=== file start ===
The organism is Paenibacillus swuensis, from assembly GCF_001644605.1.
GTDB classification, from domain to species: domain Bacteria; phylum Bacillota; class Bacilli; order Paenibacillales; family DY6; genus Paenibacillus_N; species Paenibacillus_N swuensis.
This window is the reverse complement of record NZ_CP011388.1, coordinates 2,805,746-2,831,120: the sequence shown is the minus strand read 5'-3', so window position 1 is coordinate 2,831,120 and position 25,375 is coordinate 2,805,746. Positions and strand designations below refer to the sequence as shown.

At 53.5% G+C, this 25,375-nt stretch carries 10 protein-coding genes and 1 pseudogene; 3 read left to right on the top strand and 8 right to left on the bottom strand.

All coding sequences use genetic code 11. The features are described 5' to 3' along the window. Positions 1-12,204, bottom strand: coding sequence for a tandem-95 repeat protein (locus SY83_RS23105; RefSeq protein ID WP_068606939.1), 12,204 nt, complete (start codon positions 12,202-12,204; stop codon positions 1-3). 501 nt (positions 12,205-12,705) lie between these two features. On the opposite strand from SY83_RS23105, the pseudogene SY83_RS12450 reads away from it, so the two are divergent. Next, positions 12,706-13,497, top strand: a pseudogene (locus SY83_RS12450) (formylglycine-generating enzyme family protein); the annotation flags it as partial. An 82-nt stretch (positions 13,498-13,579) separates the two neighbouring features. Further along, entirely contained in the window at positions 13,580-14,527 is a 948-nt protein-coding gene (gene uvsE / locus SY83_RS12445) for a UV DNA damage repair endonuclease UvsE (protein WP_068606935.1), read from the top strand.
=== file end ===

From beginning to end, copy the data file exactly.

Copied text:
The organism is Paenibacillus swuensis, from assembly GCF_001644605.1.
GTDB classification, from domain to species: domain Bacteria; phylum Bacillota; class Bacilli; order Paenibacillales; family DY6; genus Paenibacillus_N; species Paenibacillus_N swuensis.
This window is the reverse complement of record NZ_CP011388.1, coordinates 2,805,746-2,831,120: the sequence shown is the minus strand read 5'-3', so window position 1 is coordinate 2,831,120 and position 25,375 is coordinate 2,805,746. Positions and strand designations below refer to the sequence as shown.

At 53.5% G+C, this 25,375-nt stretch carries 10 protein-coding genes and 1 pseudogene; 3 read left to right on the top strand and 8 right to left on the bottom strand.

All coding sequences use genetic code 11. The features are described 5' to 3' along the window. Positions 1-12,204, bottom strand: coding sequence for a tandem-95 repeat protein (locus SY83_RS23105; RefSeq protein ID WP_068606939.1), 12,204 nt, complete (start codon positions 12,202-12,204; stop codon positions 1-3). 501 nt (positions 12,205-12,705) lie between these two features. On the opposite strand from SY83_RS23105, the pseudogene SY83_RS12450 reads away from it, so the two are divergent. Next, positions 12,706-13,497, top strand: a pseudogene (locus SY83_RS12450) (formylglycine-generating enzyme family protein); the annotation flags it as partial. An 82-nt stretch (positions 13,498-13,579) separates the two neighbouring features. Further along, entirely contained in the window at positions 13,580-14,527 is a 948-nt protein-coding gene (gene uvsE / locus SY83_RS12445) for a UV DNA damage repair endonuclease UvsE (protein WP_068606935.1), read from the top strand.